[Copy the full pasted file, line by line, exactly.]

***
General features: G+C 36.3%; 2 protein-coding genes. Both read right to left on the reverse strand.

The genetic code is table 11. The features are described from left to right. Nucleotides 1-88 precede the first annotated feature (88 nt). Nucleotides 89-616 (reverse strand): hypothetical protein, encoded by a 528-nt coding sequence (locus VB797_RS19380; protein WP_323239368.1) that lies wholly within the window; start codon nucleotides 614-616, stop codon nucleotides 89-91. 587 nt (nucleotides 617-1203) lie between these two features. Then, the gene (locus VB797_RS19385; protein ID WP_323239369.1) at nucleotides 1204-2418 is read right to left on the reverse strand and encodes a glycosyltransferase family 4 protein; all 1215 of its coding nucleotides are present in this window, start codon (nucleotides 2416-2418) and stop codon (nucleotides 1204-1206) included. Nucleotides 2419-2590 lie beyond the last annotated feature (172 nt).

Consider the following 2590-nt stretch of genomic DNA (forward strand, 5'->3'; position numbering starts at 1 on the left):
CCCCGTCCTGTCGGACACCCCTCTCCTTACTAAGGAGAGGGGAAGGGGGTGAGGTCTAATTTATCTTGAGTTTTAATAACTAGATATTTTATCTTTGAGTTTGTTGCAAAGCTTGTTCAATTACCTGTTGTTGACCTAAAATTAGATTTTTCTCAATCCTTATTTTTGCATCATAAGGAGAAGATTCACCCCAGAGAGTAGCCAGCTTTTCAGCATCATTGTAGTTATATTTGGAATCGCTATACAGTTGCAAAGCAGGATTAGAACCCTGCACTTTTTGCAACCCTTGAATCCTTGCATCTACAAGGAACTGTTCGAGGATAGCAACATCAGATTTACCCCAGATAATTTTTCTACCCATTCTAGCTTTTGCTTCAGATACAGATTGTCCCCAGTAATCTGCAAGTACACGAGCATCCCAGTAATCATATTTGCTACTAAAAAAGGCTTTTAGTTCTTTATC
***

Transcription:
General features: G+C 36.3%; 2 protein-coding genes. Both read right to left on the reverse strand.

The genetic code is table 11. The features are described from left to right. Nucleotides 1-88 precede the first annotated feature (88 nt). Nucleotides 89-616 (reverse strand): hypothetical protein, encoded by a 528-nt coding sequence (locus VB797_RS19380; protein WP_323239368.1) that lies wholly within the window; start codon nucleotides 614-616, stop codon nucleotides 89-91. 587 nt (nucleotides 617-1203) lie between these two features. Then, the gene (locus VB797_RS19385; protein ID WP_323239369.1) at nucleotides 1204-2418 is read right to left on the reverse strand and encodes a glycosyltransferase family 4 protein; all 1215 of its coding nucleotides are present in this window, start codon (nucleotides 2416-2418) and stop codon (nucleotides 1204-1206) included. Nucleotides 2419-2590 lie beyond the last annotated feature (172 nt).

Consider the following 2590-nt stretch of genomic DNA (forward strand, 5'->3'; position numbering starts at 1 on the left):
CCCCGTCCTGTCGGACACCCCTCTCCTTACTAAGGAGAGGGGAAGGGGGTGAGGTCTAATTTATCTTGAGTTTTAATAACTAGATATTTTATCTTTGAGTTTGTTGCAAAGCTTGTTCAATTACCTGTTGTTGACCTAAAATTAGATTTTTCTCAATCCTTATTTTTGCATCATAAGGAGAAGATTCACCCCAGAGAGTAGCCAGCTTTTCAGCATCATTGTAGTTATATTTGGAATCGCTATACAGTTGCAAAGCAGGATTAGAACCCTGCACTTTTTGCAACCCTTGAATCCTTGCATCTACAAGGAACTGTTCGAGGATAGCAACATCAGATTTACCCCAGATAATTTTTCTACCCATTCTAGCTTTTGCTTCAGATACAGATTGTCCCCAGTAATCTGCAAGTACACGAGCATCCCAGTAATCATATTTGCTACTAAAAAAGGCTTTTAGTTCTTTATC